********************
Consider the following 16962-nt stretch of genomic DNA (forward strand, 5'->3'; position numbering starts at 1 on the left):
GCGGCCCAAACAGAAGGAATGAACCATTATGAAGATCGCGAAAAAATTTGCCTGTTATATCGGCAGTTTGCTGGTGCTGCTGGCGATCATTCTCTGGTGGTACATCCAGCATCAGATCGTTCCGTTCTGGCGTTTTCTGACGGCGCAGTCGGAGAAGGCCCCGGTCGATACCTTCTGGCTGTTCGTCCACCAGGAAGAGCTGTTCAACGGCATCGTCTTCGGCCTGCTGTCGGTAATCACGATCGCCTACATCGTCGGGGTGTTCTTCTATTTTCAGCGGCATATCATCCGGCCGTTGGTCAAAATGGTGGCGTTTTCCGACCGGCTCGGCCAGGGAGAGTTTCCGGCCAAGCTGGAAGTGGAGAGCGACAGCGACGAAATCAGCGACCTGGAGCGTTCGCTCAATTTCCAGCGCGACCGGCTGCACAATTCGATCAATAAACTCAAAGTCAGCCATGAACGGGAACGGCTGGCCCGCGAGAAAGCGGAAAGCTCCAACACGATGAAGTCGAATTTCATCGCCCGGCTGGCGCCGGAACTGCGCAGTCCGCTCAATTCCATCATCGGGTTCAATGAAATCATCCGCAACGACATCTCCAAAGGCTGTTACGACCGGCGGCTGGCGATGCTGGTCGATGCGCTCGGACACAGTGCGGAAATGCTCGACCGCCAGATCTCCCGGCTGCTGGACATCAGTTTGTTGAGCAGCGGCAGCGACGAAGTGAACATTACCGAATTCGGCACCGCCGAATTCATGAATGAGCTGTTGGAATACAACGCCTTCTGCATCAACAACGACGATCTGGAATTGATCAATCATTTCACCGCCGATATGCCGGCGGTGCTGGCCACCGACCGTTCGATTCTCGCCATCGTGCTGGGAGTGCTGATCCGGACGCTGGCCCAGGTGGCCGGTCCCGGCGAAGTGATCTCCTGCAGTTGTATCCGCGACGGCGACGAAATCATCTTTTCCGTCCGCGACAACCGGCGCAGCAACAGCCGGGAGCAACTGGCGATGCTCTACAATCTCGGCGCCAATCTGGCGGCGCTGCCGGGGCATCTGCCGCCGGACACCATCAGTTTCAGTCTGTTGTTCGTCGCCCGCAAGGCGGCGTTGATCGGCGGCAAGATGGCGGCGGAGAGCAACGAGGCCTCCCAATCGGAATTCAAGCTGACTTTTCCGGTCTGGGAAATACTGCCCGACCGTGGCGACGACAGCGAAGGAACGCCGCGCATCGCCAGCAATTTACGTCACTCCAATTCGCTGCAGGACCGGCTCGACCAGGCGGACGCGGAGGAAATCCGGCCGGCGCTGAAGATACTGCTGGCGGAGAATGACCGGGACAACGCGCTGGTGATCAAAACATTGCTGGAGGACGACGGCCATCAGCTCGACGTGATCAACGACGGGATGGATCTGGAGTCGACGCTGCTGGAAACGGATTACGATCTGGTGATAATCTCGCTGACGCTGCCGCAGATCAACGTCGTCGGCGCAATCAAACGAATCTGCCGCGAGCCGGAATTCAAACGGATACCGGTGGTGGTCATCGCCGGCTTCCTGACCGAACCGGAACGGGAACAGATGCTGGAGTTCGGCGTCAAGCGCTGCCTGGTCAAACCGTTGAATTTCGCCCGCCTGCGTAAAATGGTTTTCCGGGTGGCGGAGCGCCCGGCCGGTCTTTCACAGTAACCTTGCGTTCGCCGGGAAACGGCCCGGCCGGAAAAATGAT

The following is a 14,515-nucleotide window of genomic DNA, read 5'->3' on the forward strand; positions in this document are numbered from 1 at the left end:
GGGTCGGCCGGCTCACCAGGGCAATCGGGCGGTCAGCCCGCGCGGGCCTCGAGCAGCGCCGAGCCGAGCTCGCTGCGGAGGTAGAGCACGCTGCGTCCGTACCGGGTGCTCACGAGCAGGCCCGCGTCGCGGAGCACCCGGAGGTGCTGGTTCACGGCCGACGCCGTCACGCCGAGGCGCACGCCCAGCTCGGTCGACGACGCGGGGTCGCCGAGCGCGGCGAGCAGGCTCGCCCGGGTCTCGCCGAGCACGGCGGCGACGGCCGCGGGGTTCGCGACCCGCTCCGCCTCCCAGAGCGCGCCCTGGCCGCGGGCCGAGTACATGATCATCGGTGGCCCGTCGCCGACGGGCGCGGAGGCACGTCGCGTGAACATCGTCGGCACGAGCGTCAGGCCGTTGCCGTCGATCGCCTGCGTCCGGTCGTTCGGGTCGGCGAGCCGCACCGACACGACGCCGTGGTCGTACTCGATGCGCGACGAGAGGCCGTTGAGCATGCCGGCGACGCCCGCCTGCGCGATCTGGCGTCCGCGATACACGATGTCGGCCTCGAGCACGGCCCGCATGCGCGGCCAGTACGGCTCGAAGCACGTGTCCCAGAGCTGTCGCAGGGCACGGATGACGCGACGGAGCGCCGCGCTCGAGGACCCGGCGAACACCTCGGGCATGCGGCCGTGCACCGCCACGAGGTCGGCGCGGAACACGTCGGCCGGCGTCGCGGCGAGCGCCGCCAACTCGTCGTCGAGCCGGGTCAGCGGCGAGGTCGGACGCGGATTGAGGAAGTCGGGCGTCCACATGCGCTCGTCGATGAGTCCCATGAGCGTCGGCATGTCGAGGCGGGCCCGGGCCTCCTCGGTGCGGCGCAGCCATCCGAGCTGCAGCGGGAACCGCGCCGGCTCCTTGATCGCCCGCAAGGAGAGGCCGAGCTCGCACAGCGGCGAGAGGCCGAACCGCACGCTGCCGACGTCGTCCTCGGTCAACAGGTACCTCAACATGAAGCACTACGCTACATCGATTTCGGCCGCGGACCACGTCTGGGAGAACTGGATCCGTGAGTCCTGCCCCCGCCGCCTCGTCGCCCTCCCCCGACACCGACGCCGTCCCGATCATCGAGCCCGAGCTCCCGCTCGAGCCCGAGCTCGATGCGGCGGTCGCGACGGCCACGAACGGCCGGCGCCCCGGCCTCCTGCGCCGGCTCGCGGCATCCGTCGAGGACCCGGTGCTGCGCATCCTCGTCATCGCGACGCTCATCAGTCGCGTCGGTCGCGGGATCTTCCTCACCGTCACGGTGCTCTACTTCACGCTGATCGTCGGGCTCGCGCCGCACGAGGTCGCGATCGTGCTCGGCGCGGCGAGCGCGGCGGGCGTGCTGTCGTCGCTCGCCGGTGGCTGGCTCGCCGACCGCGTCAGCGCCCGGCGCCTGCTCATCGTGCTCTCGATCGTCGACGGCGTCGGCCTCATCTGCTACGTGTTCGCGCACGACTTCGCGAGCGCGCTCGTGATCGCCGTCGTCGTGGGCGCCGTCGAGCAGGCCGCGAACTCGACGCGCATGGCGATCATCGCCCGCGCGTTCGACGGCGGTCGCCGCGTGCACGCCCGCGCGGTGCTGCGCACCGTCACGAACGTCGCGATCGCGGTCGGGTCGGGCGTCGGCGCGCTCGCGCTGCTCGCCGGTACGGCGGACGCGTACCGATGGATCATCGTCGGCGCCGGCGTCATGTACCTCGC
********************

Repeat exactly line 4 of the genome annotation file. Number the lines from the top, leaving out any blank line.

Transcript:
GGGTCGGCCGGCTCACCAGGGCAATCGGGCGGTCAGCCCGCGCGGGCCTCGAGCAGCGCCGAGCCGAGCTCGCTGCGGAGGTAGAGCACGCTGCGTCCGTACCGGGTGCTCACGAGCAGGCCCGCGTCGCGGAGCACCCGGAGGTGCTGGTTCACGGCCGACGCCGTCACGCCGAGGCGCACGCCCAGCTCGGTCGACGACGCGGGGTCGCCGAGCGCGGCGAGCAGGCTCGCCCGGGTCTCGCCGAGCACGGCGGCGACGGCCGCGGGGTTCGCGACCCGCTCCGCCTCCCAGAGCGCGCCCTGGCCGCGGGCCGAGTACATGATCATCGGTGGCCCGTCGCCGACGGGCGCGGAGGCACGTCGCGTGAACATCGTCGGCACGAGCGTCAGGCCGTTGCCGTCGATCGCCTGCGTCCGGTCGTTCGGGTCGGCGAGCCGCACCGACACGACGCCGTGGTCGTACTCGATGCGCGACGAGAGGCCGTTGAGCATGCCGGCGACGCCCGCCTGCGCGATCTGGCGTCCGCGATACACGATGTCGGCCTCGAGCACGGCCCGCATGCGCGGCCAGTACGGCTCGAAGCACGTGTCCCAGAGCTGTCGCAGGGCACGGATGACGCGACGGAGCGCCGCGCTCGAGGACCCGGCGAACACCTCGGGCATGCGGCCGTGCACCGCCACGAGGTCGGCGCGGAACACGTCGGCCGGCGTCGCGGCGAGCGCCGCCAACTCGTCGTCGAGCCGGGTCAGCGGCGAGGTCGGACGCGGATTGAGGAAGTCGGGCGTCCACATGCGCTCGTCGATGAGTCCCATGAGCGTCGGCATGTCGAGGCGGGCCCGGGCCTCCTCGGTGCGGCGCAGCCATCCGAGCTGCAGCGGGAACCGCGCCGGCTCCTTGATCGCCCGCAAGGAGAGGCCGAGCTCGCACAGCGGCGAGAGGCCGAACCGCACGCTGCCGACGTCGTCCTCGGTCAACAGGTACCTCAACATGAAGCACTACGCTACATCGATTTCGGCCGCGGACCACGTCTGGGAGAACTGGATCCGTGAGTCCTGCCCCCGCCGCCTCGTCGCCCTCCCCCGACACCGACGCCGTCCCGATCATCGAGCCCGAGCTCCCGCTCGAGCCCGAGCTCGATGCGGCGGTCGCGACGGCCACGAACGGCCGGCGCCCCGGCCTCCTGCGCCGGCTCGCGGCATCCGTCGAGGACCCGGTGCTGCGCATCCTCGTCATCGCGACGCTCATCAGTCGCGTCGGTCGCGGGATCTTCCTCACCGTCACGGTGCTCTACTTCACGCTGATCGTCGGGCTCGCGCCGCACGAGGTCGCGATCGTGCTCGGCGCGGCGAGCGCGGCGGGCGTGCTGTCGTCGCTCGCCGGTGGCTGGCTCGCCGACCGCGTCAGCGCCCGGCGCCTGCTCATCGTGCTCTCGATCGTCGACGGCGTCGGCCTCATCTGCTACGTGTTCGCGCACGACTTCGCGAGCGCGCTCGTGATCGCCGTCGTCGTGGGCGCCGTCGAGCAGGCCGCGAACTCGACGCGCATGGCGATCATCGCCCGCGCGTTCGACGGCGGTCGCCGCGTGCACGCCCGCGCGGTGCTGCGCACCGTCACGAACGTCGCGATCGCGGTCGGGTCGGGCGTCGGCGCGCTCGCGCTGCTCGCCGGTACGGCGGACGCGTACCGATGGATCATCGTCGGCGCCGGCGTCATGTACCTCGC